Scholarships — Recently admitted classes have been among the highest quality in Rensselaer’s history, with record numbers of women, minorities, and Rensselaer Medalists. Endowed scholarship support is especially critical in recruiting and retaining highly qualified students from diverse intellectual, geographic, ethnic, and socioeconomic backgrounds.

Fellowships — The growth of Rensselaer’s research agenda is matched by the equally dramatic growth of graduate programs, which are increasing in both size and quality. To continue to attract the best graduate students among men and women across the full range of geographic, economic, cultural, and ethnic backgrounds, Rensselaer seeks to raise a full complement of endowed fellowship funds.

Curriculum — Rensselaer seeks funds to review and strengthen its curriculum to build new bridges across the sciences, engineering, technology, and the arts so graduates will be prepared to think, to plan, to consider in context, to discern ethical implications, and to lead in the 21st century.

Essential Campus Platforms: $250 million
Rensselaer seeks to provide a breadth of experiences that encompasses everything from attractive housing to a rich mix of extracurricular and athletic opportunities. At the same time, we are making a bold move that strikes at the intersection of art and science, culture and technology.

Student life programs — Students deserve a quality living experience in everything from residence halls to recreation. New gifts will support renovating and upgrading housing throughout the campus, offer more opportunities for students to participate in the Rensselaer community, and build on existing community service, entrepreneurship, and leadership development programs.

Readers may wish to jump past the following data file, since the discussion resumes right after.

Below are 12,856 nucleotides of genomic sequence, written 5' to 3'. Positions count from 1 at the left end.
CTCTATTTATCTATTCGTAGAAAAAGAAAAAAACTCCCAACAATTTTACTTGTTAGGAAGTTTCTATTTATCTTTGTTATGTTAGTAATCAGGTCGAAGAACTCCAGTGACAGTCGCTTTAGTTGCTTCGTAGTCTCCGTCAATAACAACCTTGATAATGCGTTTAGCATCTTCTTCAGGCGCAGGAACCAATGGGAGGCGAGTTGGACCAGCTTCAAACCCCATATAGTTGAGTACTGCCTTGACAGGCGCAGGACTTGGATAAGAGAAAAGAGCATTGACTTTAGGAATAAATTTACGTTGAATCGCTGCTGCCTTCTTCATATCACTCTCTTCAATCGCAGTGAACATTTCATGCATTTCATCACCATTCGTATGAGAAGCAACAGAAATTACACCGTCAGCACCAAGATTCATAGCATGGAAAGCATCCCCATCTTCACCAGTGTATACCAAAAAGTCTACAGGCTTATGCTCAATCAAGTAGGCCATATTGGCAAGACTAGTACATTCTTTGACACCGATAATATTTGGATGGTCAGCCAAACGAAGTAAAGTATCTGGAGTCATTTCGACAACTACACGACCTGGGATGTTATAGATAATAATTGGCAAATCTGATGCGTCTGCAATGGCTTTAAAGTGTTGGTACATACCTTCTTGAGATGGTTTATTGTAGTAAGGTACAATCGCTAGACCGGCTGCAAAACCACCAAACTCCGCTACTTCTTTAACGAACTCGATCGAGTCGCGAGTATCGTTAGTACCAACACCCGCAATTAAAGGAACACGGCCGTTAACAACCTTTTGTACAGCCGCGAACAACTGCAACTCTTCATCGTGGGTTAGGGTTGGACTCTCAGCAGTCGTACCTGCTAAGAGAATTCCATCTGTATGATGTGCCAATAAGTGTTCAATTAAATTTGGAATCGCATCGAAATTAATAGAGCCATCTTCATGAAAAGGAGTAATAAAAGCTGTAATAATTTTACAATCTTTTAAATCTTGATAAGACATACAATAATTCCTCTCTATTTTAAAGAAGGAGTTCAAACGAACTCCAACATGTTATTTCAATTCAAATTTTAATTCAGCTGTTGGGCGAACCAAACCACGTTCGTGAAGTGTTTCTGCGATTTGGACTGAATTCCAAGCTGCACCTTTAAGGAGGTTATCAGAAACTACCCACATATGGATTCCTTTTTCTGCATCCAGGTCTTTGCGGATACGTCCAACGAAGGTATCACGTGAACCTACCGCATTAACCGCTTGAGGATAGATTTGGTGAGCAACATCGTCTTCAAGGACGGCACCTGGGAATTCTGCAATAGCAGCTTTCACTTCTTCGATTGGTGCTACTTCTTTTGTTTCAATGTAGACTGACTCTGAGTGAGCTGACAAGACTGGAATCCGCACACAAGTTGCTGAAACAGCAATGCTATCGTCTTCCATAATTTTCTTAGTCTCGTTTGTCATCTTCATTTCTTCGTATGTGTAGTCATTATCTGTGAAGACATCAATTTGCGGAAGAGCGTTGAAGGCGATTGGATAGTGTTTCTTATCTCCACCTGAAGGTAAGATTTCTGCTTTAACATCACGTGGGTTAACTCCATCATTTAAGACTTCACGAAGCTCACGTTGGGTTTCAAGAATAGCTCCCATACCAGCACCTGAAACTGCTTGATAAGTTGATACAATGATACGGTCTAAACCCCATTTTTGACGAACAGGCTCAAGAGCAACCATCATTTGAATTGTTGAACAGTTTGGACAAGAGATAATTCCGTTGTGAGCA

Athletic programs and facilities — To support more than 5,000 students who play varsity, club, and intramural sports, and other growing programs in athletics and recreation, Rensselaer will seek support to upgrade playing fields and build new facilities: an athletic support facility and other new athletic venues and support spaces on the East Campus, including a natatorium, gymnasium, and a new field house for indoor track and field.

Experimental Media and Performing Arts Center (EMPAC) — Due to open in 2007, EMPAC will host research and house dramatic performance spaces to showcase signature offerings in the electronic arts, including a concert hall with world-class acoustics, a state-of-the-art theater, black-box studios equipped for video and audio production, and artist-in-residence studios. The campaign is seeking funds to support the full spectrum of the center’s activities.

It has taken five years and much hard work to arrive at this moment. “The work of transforming Rensselaer belongs to those who are forward-looking and who embrace the spirit of the Renaissance — in other words, to all of us,” said President Jackson.

For more information on Renaissance at Rensselaer: The Campaign for Rensselaer Polytechnic Institute, contact Terri Cerveny, assistant vice president for development and alumni relations, at (518) 276-8016.

Photos by Stanley Blanchard